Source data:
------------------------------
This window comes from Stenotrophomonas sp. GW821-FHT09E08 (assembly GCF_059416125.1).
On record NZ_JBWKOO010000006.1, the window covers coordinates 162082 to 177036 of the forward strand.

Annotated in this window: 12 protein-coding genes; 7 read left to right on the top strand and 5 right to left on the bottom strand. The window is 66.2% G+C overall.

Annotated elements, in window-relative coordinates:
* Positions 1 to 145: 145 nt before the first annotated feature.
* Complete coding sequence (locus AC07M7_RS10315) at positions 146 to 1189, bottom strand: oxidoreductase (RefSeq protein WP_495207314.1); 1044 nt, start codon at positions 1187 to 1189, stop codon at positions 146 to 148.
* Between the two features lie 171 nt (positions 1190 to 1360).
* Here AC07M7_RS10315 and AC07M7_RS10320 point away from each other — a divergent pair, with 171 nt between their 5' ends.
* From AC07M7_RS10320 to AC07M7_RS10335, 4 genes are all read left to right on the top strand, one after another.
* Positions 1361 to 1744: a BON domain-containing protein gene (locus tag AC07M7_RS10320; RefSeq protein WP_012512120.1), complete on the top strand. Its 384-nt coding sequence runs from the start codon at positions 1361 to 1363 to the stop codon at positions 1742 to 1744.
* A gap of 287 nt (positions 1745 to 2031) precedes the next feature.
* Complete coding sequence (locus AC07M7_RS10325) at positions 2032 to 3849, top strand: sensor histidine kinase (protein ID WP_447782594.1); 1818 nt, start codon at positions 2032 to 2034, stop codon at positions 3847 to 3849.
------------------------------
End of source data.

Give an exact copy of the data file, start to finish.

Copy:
This window comes from Stenotrophomonas sp. GW821-FHT09E08 (assembly GCF_059416125.1).
On record NZ_JBWKOO010000006.1, the window covers coordinates 162082 to 177036 of the forward strand.

Annotated in this window: 12 protein-coding genes; 7 read left to right on the top strand and 5 right to left on the bottom strand. The window is 66.2% G+C overall.

Annotated elements, in window-relative coordinates:
* Positions 1 to 145: 145 nt before the first annotated feature.
* Complete coding sequence (locus AC07M7_RS10315) at positions 146 to 1189, bottom strand: oxidoreductase (RefSeq protein WP_495207314.1); 1044 nt, start codon at positions 1187 to 1189, stop codon at positions 146 to 148.
* Between the two features lie 171 nt (positions 1190 to 1360).
* Here AC07M7_RS10315 and AC07M7_RS10320 point away from each other — a divergent pair, with 171 nt between their 5' ends.
* From AC07M7_RS10320 to AC07M7_RS10335, 4 genes are all read left to right on the top strand, one after another.
* Positions 1361 to 1744: a BON domain-containing protein gene (locus tag AC07M7_RS10320; RefSeq protein WP_012512120.1), complete on the top strand. Its 384-nt coding sequence runs from the start codon at positions 1361 to 1363 to the stop codon at positions 1742 to 1744.
* A gap of 287 nt (positions 1745 to 2031) precedes the next feature.
* Complete coding sequence (locus AC07M7_RS10325) at positions 2032 to 3849, top strand: sensor histidine kinase (protein ID WP_447782594.1); 1818 nt, start codon at positions 2032 to 2034, stop codon at positions 3847 to 3849.